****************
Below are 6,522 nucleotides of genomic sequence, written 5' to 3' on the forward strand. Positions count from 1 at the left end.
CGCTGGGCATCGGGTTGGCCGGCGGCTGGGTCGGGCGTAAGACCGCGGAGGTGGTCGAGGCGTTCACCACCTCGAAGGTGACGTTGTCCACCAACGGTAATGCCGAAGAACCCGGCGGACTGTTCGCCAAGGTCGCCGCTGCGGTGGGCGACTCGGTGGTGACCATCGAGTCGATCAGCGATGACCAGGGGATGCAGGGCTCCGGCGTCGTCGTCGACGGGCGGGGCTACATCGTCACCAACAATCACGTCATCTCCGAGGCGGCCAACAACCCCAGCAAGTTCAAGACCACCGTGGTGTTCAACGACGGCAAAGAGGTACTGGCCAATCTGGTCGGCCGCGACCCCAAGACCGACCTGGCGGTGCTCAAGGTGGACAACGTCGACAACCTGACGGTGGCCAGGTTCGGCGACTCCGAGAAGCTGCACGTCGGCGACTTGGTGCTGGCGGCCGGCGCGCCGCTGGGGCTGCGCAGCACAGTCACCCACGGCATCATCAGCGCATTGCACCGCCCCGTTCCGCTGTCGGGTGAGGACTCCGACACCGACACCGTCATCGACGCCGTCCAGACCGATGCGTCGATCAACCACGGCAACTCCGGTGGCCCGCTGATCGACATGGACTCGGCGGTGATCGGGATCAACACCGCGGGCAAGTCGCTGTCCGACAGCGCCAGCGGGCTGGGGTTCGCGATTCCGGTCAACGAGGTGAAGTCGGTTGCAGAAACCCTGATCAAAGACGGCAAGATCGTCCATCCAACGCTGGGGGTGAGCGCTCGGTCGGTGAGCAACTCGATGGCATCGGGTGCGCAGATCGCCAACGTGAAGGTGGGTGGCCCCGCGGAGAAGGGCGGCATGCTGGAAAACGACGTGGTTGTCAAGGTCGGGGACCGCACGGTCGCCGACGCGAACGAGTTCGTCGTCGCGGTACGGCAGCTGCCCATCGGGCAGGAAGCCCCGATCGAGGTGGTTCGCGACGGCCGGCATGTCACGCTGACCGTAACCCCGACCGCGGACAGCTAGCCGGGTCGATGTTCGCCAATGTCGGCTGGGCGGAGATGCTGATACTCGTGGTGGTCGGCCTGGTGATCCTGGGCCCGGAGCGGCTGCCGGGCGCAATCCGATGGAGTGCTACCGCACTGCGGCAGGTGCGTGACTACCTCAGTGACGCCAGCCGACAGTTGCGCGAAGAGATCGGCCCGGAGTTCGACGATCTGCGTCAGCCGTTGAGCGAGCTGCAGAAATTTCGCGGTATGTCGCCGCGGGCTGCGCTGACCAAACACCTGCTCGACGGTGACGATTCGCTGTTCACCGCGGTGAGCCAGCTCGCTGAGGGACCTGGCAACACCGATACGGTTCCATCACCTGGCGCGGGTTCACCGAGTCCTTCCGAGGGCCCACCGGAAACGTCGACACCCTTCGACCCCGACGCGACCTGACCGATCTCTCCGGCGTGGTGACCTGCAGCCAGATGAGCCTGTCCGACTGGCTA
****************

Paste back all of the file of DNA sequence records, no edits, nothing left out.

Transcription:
Below are 6,522 nucleotides of genomic sequence, written 5' to 3' on the forward strand. Positions count from 1 at the left end.
CGCTGGGCATCGGGTTGGCCGGCGGCTGGGTCGGGCGTAAGACCGCGGAGGTGGTCGAGGCGTTCACCACCTCGAAGGTGACGTTGTCCACCAACGGTAATGCCGAAGAACCCGGCGGACTGTTCGCCAAGGTCGCCGCTGCGGTGGGCGACTCGGTGGTGACCATCGAGTCGATCAGCGATGACCAGGGGATGCAGGGCTCCGGCGTCGTCGTCGACGGGCGGGGCTACATCGTCACCAACAATCACGTCATCTCCGAGGCGGCCAACAACCCCAGCAAGTTCAAGACCACCGTGGTGTTCAACGACGGCAAAGAGGTACTGGCCAATCTGGTCGGCCGCGACCCCAAGACCGACCTGGCGGTGCTCAAGGTGGACAACGTCGACAACCTGACGGTGGCCAGGTTCGGCGACTCCGAGAAGCTGCACGTCGGCGACTTGGTGCTGGCGGCCGGCGCGCCGCTGGGGCTGCGCAGCACAGTCACCCACGGCATCATCAGCGCATTGCACCGCCCCGTTCCGCTGTCGGGTGAGGACTCCGACACCGACACCGTCATCGACGCCGTCCAGACCGATGCGTCGATCAACCACGGCAACTCCGGTGGCCCGCTGATCGACATGGACTCGGCGGTGATCGGGATCAACACCGCGGGCAAGTCGCTGTCCGACAGCGCCAGCGGGCTGGGGTTCGCGATTCCGGTCAACGAGGTGAAGTCGGTTGCAGAAACCCTGATCAAAGACGGCAAGATCGTCCATCCAACGCTGGGGGTGAGCGCTCGGTCGGTGAGCAACTCGATGGCATCGGGTGCGCAGATCGCCAACGTGAAGGTGGGTGGCCCCGCGGAGAAGGGCGGCATGCTGGAAAACGACGTGGTTGTCAAGGTCGGGGACCGCACGGTCGCCGACGCGAACGAGTTCGTCGTCGCGGTACGGCAGCTGCCCATCGGGCAGGAAGCCCCGATCGAGGTGGTTCGCGACGGCCGGCATGTCACGCTGACCGTAACCCCGACCGCGGACAGCTAGCCGGGTCGATGTTCGCCAATGTCGGCTGGGCGGAGATGCTGATACTCGTGGTGGTCGGCCTGGTGATCCTGGGCCCGGAGCGGCTGCCGGGCGCAATCCGATGGAGTGCTACCGCACTGCGGCAGGTGCGTGACTACCTCAGTGACGCCAGCCGACAGTTGCGCGAAGAGATCGGCCCGGAGTTCGACGATCTGCGTCAGCCGTTGAGCGAGCTGCAGAAATTTCGCGGTATGTCGCCGCGGGCTGCGCTGACCAAACACCTGCTCGACGGTGACGATTCGCTGTTCACCGCGGTGAGCCAGCTCGCTGAGGGACCTGGCAACACCGATACGGTTCCATCACCTGGCGCGGGTTCACCGAGTCCTTCCGAGGGCCCACCGGAAACGTCGACACCCTTCGACCCCGACGCGACCTGACCGATCTCTCCGGCGTGGTGACCTGCAGCCAGATGAGCCTGTCCGACTGGCTA